Critique Style Requested: Standard
The photographer is looking for generalized feedback about the aesthetic and technical qualities of their image.
As soon as I saw these I wanted to photograph them. Composing the shot was difficult.
ISO 100, 241 mm, f/10, 1.3 sec.
I like the composition, Don, and the b&w works well with the strong lines. If you have an opportunity to repeat, I think focus stacking would work very well with this subject and composition.
This is very, very cool!! The slightly wavy lines and the varying tonalities work so well!! I can imagine there were a lot of possibilities here. Maybe we’ll get to enjoy some more? Looks like a target-rich environment!
Nice geometry and details; well converted the B&W too. Peter, this reminds me a bit of some of Tony Kuyper’s recent cactus images. Well seen and captured. You might want to look at some of the stray marks on the flat area of the leaves to see if any could be distractions to remove. This is a matter of how you see them as enhancing or distracting from the image.
Thanks very much for the comments.
Dennis, you’re right. At least I should have used a significantly smaller aperture. This is a shot I can take again and I think I will.
Larry, I did zap a few distracting flaws, but mostly I left them in. Cactus isn’t flawless.
Don: I like this. It made me think and observe carefully which is a good thing. One thing that works on my mind is the landscape presentation of vertical lines. I tend to see comps more naturally in portrait orientation so my preconceived expectation for shooting a subject like this would be to shoot it in portrait. When you go back I would be curious about a vertical comp but again, I enjoyed having to stretch my thinking a little. Well done. >=))>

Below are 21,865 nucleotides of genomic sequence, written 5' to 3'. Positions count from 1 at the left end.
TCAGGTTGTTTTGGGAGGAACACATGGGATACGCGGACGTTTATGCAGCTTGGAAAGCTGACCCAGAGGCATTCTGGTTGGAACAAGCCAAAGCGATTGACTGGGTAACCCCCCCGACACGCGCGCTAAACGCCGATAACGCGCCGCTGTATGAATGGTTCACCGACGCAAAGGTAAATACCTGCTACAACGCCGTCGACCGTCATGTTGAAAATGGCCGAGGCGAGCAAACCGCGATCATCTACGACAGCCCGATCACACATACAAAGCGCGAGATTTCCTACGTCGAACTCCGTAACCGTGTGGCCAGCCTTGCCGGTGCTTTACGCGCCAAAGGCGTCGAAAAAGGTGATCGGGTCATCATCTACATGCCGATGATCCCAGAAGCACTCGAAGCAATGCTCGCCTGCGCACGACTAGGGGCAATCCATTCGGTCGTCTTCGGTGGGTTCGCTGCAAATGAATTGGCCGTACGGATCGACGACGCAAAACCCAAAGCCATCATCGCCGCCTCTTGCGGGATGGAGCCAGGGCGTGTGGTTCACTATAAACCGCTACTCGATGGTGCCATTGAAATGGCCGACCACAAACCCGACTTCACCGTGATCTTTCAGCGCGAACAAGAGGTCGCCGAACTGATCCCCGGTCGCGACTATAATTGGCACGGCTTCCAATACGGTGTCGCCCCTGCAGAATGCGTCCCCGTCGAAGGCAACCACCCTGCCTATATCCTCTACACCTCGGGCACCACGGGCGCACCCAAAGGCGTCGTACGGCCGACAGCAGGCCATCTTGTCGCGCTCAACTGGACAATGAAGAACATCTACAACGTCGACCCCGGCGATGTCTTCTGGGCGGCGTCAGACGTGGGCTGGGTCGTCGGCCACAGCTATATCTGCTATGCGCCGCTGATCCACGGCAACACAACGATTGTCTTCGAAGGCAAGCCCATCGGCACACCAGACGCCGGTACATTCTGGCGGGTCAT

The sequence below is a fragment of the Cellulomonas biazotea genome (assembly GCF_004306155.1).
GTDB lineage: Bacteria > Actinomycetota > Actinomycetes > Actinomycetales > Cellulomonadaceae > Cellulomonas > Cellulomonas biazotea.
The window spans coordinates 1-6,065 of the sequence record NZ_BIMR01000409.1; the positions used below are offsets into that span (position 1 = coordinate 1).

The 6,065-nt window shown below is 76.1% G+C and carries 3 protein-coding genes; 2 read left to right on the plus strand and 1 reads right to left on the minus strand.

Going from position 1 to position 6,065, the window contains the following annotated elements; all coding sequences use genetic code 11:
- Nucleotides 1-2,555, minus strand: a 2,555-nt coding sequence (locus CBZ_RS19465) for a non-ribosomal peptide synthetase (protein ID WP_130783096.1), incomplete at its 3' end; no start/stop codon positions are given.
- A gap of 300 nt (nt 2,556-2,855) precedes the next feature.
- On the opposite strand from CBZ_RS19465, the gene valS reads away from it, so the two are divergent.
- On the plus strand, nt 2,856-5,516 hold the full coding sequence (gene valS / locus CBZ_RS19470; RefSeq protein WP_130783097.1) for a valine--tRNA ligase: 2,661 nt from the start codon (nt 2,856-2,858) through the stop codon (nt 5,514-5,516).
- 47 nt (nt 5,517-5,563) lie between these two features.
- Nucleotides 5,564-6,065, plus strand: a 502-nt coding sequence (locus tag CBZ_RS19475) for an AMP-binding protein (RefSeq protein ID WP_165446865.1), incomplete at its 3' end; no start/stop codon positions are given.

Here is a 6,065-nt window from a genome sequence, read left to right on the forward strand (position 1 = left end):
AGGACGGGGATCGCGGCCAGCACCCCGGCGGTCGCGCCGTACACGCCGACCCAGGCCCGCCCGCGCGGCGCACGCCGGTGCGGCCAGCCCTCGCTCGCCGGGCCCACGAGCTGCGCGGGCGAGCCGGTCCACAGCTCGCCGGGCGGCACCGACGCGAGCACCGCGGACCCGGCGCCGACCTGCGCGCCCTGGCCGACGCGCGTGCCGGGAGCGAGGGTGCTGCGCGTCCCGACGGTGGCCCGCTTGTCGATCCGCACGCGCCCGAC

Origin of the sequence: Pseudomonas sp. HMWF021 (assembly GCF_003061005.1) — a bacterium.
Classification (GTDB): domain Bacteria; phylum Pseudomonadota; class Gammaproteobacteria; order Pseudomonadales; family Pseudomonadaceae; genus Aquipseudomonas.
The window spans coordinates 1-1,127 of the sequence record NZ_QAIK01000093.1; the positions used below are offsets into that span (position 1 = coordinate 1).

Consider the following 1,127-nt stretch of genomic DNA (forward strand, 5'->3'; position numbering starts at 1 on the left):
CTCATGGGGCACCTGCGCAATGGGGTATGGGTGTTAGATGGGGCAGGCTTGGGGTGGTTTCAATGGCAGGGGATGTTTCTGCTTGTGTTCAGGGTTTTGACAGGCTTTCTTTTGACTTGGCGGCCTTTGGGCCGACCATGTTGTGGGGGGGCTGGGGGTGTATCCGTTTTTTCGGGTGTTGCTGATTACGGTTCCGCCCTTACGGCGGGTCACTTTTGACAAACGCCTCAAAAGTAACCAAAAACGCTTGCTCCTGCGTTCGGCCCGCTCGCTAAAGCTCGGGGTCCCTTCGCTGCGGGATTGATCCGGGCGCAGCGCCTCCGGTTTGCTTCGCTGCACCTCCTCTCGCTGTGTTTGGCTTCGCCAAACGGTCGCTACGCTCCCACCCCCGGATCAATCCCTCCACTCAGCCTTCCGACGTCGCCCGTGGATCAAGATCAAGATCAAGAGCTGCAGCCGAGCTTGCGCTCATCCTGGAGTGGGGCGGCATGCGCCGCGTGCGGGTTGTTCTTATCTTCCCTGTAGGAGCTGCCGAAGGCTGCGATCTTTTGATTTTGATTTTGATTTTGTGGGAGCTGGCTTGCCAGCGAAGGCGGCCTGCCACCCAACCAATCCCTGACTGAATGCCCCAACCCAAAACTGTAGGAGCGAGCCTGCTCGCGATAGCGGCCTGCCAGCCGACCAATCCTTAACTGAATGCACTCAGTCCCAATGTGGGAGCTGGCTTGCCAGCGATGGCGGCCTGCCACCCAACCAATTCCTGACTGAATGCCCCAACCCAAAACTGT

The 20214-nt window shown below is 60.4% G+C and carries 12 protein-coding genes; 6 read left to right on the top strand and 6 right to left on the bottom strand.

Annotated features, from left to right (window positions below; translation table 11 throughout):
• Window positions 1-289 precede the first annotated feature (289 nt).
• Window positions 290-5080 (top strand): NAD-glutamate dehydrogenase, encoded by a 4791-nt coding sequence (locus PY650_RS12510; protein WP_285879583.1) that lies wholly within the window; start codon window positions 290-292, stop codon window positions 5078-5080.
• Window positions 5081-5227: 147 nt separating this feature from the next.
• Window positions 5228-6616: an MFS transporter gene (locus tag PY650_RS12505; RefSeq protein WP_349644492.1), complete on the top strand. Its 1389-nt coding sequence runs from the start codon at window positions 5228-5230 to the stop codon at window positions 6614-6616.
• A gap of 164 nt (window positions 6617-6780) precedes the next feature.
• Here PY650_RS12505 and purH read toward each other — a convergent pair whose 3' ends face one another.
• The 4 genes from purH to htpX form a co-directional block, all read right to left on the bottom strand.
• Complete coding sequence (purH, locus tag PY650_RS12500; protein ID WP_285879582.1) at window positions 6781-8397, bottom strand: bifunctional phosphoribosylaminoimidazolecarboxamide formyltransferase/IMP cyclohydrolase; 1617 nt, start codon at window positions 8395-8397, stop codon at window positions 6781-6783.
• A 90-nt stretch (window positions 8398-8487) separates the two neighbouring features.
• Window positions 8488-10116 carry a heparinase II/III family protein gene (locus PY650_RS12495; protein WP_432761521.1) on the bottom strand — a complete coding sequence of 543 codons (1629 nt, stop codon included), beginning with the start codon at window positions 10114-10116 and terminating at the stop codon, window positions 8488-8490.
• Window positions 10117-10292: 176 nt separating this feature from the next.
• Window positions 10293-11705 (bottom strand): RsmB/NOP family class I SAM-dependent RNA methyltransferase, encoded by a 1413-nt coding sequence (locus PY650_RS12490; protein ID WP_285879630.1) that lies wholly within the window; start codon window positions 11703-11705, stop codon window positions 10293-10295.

Hi Don. I really like how you were seeing the repetition of lines/patterns in this intimate image. Contrary to @Bill_Fach 's comment about preferring vertical lines in a vertical format, I believe it creates a visual tension and shows more repetition by keeping it within a horizontal framing. Both are right answers, though! The one thing that I would suggest is you look at not having such a wide and bright band pretty much down the middle of the frame; while it does have a counterpoint light area on the right, it is still pretty strong being in the middle and that tends to split the image a bit in my opinion. I’m glad you can get back there to keep working this scene! It has a lot of potential.
Bill, Brenda, thanks for the comments.
Bill, I took one in portrait orientation but I didn’t like the result. Landscape orientation seemed to work better here.
Brenda, I’ll try reducing the brightness in the middle. Although I boosted the overall contrast, I didn’t change the relative brightness of the different bands very much.
Interesting observation, @brenda_tharp – I think the brighter centered area is what made the image jump out to me – in a good way. But now you have me thinking about it more critically. I wonder if it would change things to crop in from the left just enough to remove the whatever-it’s-called (lighter area) at the left edge? But that’s not to suggest that I think the image could be improved – I love it!